The study’s results concluded that following this protocol just 3 times per week led to greater hamstring flexibility (and range of motion through this hips and knees) than doing it just once per week.
Also, performing this routine 5 times per week provided no added benefit than 3 times per week. (interesting)

So, the good news is that you can notice significant improvements in your flexibility with just 3 stretching sessions per week (holding each stretch for at least 30 seconds).

And remember, we’re referring to static stretching – so this should be done after your body is warm, on its own or after your workout…not before your workout.

Flexibility Secret #2 – Food Can Make You Flexible

Did you know that certain foods can actually help improve your flexibility?

Indeed they can.

Unfortunately, I have yet to find any scientific studies proving this fact but I can tell you from anecdotal experience (from myself and with others) that the foods you eat directly impact the quality of your joints and tissues – both of which impact your flexibility and range of motion.

You see, different foods affect us in different ways.

Certain foods (mainly acidic foods) cause an inflammatory response in the body, which can cause stiffness in the joints, muscles, and connective tissue (damn IT band!).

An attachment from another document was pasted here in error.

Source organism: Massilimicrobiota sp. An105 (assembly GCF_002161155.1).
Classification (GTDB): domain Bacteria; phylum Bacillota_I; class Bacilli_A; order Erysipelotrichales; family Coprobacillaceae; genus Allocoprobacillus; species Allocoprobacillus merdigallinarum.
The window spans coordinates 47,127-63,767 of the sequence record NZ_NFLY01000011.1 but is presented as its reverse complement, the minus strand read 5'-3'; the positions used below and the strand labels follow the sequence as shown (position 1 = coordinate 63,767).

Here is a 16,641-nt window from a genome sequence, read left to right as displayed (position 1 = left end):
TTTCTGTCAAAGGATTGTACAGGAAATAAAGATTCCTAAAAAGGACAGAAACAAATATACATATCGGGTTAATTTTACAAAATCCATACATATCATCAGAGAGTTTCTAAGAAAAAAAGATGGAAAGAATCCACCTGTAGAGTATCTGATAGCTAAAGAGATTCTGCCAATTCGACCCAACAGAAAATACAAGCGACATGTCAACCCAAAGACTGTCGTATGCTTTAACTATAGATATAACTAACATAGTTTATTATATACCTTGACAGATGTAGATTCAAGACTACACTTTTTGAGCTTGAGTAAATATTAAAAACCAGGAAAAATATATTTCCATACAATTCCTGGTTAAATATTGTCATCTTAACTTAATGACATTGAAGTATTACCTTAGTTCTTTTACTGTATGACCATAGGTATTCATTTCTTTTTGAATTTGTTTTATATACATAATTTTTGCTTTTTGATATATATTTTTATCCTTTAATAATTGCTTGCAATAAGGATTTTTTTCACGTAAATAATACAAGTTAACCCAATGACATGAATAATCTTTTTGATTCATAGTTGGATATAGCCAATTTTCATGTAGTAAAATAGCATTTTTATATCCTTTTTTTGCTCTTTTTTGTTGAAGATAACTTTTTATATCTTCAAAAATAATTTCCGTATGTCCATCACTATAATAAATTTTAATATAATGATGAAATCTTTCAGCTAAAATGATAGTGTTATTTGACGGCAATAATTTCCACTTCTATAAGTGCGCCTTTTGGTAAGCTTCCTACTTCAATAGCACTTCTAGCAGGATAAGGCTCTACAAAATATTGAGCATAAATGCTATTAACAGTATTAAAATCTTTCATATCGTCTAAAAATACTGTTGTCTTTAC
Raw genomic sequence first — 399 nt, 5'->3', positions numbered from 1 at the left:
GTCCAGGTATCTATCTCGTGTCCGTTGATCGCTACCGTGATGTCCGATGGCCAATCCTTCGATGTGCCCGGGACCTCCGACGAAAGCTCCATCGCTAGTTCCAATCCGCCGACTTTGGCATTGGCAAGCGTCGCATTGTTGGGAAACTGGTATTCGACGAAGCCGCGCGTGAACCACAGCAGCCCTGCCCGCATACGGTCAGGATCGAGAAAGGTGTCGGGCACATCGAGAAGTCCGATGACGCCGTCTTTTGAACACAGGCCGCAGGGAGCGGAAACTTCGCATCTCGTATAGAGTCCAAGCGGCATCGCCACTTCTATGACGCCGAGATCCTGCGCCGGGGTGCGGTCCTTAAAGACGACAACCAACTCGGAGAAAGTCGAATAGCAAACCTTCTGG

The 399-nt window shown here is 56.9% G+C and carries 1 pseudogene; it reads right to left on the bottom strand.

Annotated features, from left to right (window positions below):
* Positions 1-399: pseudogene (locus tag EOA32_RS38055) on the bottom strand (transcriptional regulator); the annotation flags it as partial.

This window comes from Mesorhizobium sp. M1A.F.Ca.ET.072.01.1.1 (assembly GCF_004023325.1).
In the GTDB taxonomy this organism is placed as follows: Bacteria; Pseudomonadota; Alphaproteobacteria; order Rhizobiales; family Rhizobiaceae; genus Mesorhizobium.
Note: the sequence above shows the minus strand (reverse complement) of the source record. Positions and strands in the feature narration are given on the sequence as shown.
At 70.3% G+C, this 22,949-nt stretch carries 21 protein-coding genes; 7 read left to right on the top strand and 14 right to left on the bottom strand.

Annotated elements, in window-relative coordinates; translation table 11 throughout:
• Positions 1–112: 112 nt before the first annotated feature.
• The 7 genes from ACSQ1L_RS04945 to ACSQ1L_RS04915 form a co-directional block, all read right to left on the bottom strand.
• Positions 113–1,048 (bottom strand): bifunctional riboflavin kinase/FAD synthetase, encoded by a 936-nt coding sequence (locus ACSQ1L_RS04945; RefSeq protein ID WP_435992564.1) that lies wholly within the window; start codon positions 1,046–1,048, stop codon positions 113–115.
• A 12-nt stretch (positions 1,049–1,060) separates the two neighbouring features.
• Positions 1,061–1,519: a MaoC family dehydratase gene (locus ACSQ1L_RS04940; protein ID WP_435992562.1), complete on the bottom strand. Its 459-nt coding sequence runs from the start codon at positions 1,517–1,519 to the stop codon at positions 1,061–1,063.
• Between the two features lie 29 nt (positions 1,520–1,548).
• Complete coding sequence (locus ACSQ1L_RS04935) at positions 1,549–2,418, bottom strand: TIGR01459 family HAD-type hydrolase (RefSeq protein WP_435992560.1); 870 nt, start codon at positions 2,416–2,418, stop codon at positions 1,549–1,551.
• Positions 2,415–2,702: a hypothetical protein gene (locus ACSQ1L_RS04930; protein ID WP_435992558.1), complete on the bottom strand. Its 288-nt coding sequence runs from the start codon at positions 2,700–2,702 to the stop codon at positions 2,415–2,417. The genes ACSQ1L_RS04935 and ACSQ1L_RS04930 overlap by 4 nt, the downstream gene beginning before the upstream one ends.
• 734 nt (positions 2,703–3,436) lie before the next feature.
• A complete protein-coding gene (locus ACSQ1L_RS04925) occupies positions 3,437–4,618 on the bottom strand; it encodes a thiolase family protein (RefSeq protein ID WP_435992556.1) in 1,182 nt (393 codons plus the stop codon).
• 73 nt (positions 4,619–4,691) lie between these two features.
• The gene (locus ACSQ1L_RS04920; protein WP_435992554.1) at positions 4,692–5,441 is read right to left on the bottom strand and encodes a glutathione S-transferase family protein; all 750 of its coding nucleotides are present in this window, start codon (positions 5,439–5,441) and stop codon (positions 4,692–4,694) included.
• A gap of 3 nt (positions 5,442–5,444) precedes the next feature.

As you know, anything from a package is suspect for high sodium, sugar and preservatives, all of which do not resonate with your body’s natural energy frequency and are thus not well metabolized in the body.

These “garbage” foods and food substances can be seen as a “stressor” to your body and as a result can induce tension and inflammation within you.

For instance, too much salt (sodium) can cause swelling in the joints as your body holds onto fluid in an attempt to dilute the blood and tissues. This leads to a tightening of your body.

If you’ve ever jammed a finger and experienced the subsequent “swelling”, you’ll understand how immobile that swollen finger becomes. The same thing happens in any area of your body.

So what’s the key to increasing your flexibility through food?

Well, it will probably come as no surprise to you:

  • Reduce your consumption of acidic foods (grains, animal products, sugar, processed garbage)
  • Alkalize your body by eating more raw plants foods

If you need help with this aspect of your flexibility (and diet) then be sure to grab a copy of my Eating for Energy program.

In the meantime, eating to enhance your flexibility is something most “western” practitioners will say is nonsense simply because there’s little evidence supporting it.

All I can tell you is that this is just something you need experience for yourself. I don’t know too many people that have added more raw foods to their diet (and minimized the other junk) who haven’t reported feeling less stiff and achy.

So those are 2 vital flexibility tips that I know can help you out. Stretching 3 times per week and eating a predominantly raw diet – it’s as easy as that.

==> Got any other flexibility tips you’d like to share (or questions about this topic)? Let me know in the comments…